Two must-reads, investors or not

Two great documents that should be in every investor’s reading pile were released this week. Actually, though, they’re better than that – they should be in the pile of anyone interested in how businesses operate and think.

Next

The first is Next’s results statement, released Thursday. Next set the bar for how companies should report to their shareholders – forthright, clear and understandable. As you read more of the guff companies put out you begin to realise how rare it is to actually read an honest discussion of a company’s business.

There’s an excellent section, for instance, on the company’s lease portfolio. More and more commerce is shifting online. Footfall trends on high streets are not pretty. In this context, it is wholly legitimate as an investor to question how one should be thinking about a big lease portfolio like Next’s. In the good times, it is just another line in the operating expenses, like staff costs… but in bad times, onerous leases are a millstone. French Connection is the best example here – a company which is obliged to keep shelling out for stores that are losing money hand over fist. In this case, operating leases are really like a type of debt.

Lease obligations are exactly the type of issue that catch out investors, big and small. They are hidden in the footnotes to financial statements (for now!) and, again, in the good times their structure is essentially irrelevant. But at some point in the next twenty years there will be a downturn and leases will be a hot topic again instead of the source of blank stares. It will be obvious that companies with decade-long lease portfolios tied to a challenging market sector are loaded with risk. Why didn’t anyone see it sooner?

The fact that Next highlight it now – and show how they’ve thought about an adverse scenario – is exactly what I’m talking about when I say their reporting is forthright and honest. This is the sort of analysis every other retail company will be doing in four years’ time after their shareholders demand it. Next do it now and share the results.

Howden Joinery

The second must-read is Howden Joinery’s annual report, released on Wednesday.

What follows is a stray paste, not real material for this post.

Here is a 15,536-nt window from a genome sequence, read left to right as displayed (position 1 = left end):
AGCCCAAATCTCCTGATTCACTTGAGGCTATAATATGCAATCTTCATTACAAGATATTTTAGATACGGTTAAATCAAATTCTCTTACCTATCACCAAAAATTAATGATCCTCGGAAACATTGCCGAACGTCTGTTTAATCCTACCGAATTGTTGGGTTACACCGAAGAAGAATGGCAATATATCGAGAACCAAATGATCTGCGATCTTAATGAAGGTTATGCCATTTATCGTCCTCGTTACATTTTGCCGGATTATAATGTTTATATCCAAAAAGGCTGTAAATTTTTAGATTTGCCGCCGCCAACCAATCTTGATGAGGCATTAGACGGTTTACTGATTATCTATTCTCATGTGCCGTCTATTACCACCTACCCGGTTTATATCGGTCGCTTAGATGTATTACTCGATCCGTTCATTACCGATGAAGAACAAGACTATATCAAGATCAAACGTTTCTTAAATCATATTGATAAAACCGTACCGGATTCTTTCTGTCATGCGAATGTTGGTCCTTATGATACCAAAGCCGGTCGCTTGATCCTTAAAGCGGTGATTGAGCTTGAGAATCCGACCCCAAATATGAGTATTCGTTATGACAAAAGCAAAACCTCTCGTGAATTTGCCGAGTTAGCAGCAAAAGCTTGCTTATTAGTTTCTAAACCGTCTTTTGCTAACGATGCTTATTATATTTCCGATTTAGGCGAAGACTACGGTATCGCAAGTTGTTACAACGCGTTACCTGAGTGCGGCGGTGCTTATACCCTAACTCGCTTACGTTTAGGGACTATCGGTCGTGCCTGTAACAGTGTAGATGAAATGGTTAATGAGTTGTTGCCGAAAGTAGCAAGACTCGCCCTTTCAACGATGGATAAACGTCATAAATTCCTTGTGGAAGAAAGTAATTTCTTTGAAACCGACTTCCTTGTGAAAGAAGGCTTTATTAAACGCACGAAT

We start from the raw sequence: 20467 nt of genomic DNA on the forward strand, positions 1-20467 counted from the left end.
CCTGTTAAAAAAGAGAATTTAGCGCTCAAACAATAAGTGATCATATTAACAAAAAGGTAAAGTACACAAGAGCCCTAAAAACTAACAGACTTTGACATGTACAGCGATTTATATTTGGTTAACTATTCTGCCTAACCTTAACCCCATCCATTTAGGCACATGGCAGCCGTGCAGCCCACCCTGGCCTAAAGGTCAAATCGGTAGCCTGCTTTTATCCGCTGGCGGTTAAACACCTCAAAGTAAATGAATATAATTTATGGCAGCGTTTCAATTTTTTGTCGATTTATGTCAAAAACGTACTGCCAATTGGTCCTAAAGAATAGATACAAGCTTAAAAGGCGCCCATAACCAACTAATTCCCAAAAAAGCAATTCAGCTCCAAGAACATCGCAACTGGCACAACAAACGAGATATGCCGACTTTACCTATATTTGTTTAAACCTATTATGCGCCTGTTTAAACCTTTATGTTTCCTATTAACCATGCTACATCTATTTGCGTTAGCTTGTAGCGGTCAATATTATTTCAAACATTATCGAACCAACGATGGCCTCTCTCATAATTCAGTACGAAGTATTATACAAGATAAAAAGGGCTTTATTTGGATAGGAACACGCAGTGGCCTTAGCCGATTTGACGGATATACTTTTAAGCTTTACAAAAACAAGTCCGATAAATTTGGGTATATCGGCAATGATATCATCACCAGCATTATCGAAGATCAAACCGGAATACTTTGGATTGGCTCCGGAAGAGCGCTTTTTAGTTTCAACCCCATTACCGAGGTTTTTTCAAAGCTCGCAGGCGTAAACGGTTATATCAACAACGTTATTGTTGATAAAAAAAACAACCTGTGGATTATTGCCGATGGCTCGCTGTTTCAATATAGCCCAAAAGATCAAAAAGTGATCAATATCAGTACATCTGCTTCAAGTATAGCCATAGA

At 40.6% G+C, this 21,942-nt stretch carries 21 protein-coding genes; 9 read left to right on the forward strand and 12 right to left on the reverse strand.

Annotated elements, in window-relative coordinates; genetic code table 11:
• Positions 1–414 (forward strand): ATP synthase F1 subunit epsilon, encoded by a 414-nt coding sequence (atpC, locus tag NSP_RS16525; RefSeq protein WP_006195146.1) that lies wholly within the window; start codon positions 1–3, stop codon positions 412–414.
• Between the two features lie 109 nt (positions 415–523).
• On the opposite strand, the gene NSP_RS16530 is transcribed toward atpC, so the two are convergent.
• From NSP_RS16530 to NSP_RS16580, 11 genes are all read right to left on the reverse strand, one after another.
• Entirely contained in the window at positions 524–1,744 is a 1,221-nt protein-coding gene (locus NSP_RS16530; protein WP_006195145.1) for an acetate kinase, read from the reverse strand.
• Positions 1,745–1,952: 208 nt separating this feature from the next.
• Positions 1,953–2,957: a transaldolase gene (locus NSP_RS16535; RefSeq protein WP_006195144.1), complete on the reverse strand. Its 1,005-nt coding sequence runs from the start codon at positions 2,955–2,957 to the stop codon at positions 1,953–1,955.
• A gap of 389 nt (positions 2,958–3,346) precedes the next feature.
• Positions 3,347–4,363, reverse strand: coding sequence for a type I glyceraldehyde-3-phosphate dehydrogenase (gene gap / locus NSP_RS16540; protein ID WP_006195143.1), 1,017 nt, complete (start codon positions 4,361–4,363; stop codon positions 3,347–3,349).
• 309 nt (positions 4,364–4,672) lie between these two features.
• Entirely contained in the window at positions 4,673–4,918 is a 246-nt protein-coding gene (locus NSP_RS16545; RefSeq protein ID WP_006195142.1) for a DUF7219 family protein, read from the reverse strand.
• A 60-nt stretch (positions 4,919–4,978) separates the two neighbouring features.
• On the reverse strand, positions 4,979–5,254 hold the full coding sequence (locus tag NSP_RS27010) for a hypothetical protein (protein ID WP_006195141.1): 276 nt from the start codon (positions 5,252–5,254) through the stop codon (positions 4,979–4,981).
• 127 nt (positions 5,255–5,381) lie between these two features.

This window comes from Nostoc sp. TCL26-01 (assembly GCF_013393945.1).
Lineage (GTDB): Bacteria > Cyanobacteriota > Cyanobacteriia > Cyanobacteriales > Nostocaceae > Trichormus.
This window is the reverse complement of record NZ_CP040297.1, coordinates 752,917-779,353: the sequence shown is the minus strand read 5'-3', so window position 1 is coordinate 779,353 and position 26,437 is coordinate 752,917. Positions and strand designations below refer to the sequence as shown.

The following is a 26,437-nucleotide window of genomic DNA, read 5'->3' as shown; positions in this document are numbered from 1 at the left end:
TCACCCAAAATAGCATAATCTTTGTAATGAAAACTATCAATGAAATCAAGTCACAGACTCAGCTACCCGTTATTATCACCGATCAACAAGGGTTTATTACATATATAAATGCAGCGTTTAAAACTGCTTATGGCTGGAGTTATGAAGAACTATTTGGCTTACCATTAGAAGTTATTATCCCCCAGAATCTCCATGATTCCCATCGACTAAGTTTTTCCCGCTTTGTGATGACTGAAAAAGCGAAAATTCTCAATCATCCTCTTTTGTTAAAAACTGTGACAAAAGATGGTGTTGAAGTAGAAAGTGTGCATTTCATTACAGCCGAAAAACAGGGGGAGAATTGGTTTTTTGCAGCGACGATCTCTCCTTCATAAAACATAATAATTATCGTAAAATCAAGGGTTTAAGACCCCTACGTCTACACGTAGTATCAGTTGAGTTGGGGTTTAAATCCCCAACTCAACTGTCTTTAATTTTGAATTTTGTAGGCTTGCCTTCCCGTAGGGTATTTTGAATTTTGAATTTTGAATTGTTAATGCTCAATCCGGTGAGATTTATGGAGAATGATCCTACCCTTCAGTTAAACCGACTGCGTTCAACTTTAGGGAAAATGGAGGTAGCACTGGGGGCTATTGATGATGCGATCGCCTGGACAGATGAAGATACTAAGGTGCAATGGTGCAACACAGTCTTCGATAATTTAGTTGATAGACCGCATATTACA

As always, it is informative, easy-to-read, and enlightening. They list their competitive advantages up front on the first page:

And they go on to explain, in much more detail, why their model works. Local supply, local incentives & local service are the first three.

I also love a page later on in the annual report called ‘the value created by Howdens in 2016’. It shows what the business contributes to wider society: the wages paid to staff, the tax paid to government, the costs shelled out to suppliers further down the supply chain. I can’t think of a better way of showing how it all slots into the bigger picture.

Not very much in the annual report is new or novel, but it doesn’t need to be.

The very fact it is intelligible and shows some thought sets it apart from the majority of jargon-filled tomes released by publicly listed companies, big and small. For instance; compare Howdens to Capita:

This is the first page of both of their most recent annual reports.

I know which one makes me want to invest more.

4 Replies to “Two must-reads, investors or not”

  1. TomB

    Hi Lewis, thanks for the update.

    By chance, I am just doing some numbers on Howden Joinery. What I am seeing is, that from ~2007 onwards the cost of inventories in % of sales are declining steadily – a little less every year. Going from ~50% in 2007 to ~34% in 2016.

    Now it is nice to see the competitive advantages they describe, but what caught my eye in the 2016 report is that they self-produce about 1/3 of their sales. Do you know what percentage of sales they self-produced before 2016 (I could not find any information, only for 2016)? And could the declining inventory expenses be related to this self-production in some way?

    Thanks for your thoughts,
    Tom

    • Lewis Robinson

      Hi Tom,

      Good to hear from you.

      It’s an excellent question. I have never thought about that before so don’t have an answer.

      What you say seems plausible. Perhaps, as kitchens have become more complicated, more of their sales are coming from the complicated gadgets they don’t produce?

      Also note that CoGS has fallen from 53.3% in 2007 to 35.8% last year. So a large portion of the reduction of cost of inventories as % of sales will come mathematically from the fact they now have a larger ‘gross margin component’ of every £1 they sold.

      I will ask them if I see them!

      Best,
      Lewis

  2. Amiable Minotaur

    Hi Lewis, enjoyed your thoughts on Next! (and the blog in general) What a brilliant set of capital managers they are. Any opinion on the value of the company at this point? Seems cheap to me but always interested in what i am missing…
    A

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